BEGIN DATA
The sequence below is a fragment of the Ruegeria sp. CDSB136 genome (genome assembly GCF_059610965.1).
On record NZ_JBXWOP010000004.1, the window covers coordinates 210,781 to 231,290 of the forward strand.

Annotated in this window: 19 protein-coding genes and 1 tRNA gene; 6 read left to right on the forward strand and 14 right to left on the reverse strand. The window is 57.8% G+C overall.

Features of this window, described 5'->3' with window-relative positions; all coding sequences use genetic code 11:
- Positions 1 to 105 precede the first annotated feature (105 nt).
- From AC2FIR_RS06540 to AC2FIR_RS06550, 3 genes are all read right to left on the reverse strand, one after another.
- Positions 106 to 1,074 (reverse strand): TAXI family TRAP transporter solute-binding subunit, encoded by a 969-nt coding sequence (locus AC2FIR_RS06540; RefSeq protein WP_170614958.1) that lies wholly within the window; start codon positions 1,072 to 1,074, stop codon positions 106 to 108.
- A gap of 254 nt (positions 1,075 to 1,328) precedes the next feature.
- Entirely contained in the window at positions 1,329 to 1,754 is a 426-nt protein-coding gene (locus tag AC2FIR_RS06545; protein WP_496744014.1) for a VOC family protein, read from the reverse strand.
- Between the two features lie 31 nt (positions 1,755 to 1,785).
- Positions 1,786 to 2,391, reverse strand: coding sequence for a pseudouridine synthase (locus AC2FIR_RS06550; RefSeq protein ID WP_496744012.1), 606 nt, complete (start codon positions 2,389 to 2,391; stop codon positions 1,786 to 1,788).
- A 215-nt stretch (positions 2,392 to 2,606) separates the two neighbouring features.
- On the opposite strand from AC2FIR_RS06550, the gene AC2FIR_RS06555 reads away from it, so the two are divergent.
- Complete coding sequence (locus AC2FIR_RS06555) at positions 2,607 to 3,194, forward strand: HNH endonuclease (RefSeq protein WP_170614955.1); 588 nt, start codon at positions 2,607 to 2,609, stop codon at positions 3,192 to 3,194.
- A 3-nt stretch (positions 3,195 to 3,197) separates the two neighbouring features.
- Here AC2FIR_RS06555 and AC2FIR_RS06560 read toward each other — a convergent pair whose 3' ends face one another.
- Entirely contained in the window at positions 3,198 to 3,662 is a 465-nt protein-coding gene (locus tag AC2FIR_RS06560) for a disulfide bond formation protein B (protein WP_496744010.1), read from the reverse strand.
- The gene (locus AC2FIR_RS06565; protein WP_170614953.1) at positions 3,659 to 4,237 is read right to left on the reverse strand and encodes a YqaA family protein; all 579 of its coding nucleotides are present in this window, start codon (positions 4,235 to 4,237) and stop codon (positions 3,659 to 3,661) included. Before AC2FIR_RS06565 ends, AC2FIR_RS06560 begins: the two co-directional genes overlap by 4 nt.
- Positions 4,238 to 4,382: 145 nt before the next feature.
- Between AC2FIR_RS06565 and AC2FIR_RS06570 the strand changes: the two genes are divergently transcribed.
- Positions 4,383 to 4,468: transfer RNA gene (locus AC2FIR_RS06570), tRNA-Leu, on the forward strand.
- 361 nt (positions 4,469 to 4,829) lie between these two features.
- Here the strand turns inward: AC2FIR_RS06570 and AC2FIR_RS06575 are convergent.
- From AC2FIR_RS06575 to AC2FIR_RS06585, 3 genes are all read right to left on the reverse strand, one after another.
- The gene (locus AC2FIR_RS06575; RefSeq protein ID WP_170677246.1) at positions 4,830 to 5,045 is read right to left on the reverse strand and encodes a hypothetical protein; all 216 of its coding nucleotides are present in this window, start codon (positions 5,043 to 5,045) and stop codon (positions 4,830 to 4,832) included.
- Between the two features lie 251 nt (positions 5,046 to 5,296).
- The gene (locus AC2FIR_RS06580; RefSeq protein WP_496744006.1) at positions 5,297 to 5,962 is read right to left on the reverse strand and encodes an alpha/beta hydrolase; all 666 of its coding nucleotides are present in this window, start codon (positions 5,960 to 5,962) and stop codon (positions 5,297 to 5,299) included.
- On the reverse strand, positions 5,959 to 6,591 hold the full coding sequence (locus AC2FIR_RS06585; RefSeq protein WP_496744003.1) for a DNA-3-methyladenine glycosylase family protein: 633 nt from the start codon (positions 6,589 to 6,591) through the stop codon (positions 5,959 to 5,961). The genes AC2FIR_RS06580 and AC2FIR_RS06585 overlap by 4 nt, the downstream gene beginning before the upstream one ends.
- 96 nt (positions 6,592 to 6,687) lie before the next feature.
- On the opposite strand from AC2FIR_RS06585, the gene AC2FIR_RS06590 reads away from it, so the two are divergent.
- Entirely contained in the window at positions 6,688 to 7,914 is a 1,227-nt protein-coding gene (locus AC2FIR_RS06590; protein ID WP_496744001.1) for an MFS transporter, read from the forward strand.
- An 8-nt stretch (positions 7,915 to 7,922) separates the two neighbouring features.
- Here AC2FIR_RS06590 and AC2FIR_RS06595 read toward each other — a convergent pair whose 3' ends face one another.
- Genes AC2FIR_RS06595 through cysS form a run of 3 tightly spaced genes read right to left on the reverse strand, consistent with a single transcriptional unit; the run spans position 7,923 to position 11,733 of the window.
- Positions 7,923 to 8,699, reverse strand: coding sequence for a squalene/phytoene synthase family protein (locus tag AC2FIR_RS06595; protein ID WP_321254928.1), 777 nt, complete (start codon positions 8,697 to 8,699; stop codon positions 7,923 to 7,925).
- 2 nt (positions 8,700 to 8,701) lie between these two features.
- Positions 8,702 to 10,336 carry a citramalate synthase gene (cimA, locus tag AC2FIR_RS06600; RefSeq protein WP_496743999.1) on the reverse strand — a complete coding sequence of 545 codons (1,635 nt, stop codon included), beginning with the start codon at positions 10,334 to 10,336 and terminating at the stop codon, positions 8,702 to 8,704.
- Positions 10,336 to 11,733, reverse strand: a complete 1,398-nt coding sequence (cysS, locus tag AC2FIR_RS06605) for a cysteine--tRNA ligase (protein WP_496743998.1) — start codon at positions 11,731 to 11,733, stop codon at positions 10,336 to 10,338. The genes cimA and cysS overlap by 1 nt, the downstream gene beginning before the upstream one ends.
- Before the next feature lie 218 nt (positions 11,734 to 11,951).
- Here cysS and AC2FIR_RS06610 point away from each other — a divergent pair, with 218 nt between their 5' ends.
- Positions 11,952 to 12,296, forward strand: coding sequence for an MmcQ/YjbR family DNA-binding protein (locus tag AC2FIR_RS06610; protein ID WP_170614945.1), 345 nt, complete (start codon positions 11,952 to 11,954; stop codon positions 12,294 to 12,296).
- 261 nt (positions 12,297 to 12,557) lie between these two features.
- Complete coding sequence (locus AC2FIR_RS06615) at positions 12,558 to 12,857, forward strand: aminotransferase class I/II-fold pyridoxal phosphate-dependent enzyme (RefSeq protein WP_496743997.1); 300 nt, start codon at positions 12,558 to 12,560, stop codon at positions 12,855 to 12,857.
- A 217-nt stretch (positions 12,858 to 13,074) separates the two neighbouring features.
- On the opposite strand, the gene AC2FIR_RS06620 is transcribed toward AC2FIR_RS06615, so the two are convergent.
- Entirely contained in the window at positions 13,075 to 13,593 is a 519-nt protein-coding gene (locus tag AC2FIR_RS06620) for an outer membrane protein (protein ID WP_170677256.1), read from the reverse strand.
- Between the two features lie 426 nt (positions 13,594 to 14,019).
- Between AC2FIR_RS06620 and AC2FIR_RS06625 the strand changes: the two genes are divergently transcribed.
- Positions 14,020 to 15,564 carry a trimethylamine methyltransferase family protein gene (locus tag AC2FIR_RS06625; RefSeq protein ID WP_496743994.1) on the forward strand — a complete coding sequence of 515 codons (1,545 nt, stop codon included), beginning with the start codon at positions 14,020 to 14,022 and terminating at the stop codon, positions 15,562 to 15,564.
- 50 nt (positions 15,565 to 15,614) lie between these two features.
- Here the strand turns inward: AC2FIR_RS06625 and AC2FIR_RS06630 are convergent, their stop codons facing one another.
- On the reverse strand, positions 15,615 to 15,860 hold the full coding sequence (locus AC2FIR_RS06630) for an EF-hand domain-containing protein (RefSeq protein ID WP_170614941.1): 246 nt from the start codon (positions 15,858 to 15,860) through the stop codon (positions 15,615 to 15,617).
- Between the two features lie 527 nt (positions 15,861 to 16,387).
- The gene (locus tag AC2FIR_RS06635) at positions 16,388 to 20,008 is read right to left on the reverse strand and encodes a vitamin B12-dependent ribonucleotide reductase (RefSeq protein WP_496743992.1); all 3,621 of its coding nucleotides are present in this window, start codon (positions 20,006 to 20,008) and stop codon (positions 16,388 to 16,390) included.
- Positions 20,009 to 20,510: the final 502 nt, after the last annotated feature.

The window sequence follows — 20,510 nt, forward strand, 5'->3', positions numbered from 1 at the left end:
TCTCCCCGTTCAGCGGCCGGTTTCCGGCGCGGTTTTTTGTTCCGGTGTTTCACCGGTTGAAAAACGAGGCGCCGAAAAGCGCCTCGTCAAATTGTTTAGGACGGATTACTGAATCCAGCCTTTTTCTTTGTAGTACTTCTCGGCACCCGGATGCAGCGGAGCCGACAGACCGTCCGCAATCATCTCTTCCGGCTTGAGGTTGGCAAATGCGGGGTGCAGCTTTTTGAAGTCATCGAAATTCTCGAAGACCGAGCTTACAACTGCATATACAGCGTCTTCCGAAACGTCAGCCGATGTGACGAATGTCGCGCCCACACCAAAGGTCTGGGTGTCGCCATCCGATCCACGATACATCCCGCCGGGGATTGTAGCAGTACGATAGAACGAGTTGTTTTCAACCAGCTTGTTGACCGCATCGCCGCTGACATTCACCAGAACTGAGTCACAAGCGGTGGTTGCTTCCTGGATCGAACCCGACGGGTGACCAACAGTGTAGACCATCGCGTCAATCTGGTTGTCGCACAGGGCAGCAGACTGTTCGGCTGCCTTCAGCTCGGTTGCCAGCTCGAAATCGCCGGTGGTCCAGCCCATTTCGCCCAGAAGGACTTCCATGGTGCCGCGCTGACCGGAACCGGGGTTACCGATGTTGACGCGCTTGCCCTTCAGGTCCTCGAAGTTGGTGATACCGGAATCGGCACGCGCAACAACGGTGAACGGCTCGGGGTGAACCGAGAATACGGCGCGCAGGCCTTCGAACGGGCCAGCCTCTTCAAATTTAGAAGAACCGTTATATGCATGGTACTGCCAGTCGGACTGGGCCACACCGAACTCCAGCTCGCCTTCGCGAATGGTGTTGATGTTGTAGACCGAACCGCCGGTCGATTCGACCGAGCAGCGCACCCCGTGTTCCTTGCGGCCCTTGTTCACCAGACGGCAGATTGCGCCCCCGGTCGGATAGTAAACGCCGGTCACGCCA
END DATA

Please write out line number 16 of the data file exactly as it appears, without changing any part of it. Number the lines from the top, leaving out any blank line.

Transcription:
- Here AC2FIR_RS06555 and AC2FIR_RS06560 read toward each other — a convergent pair whose 3' ends face one another.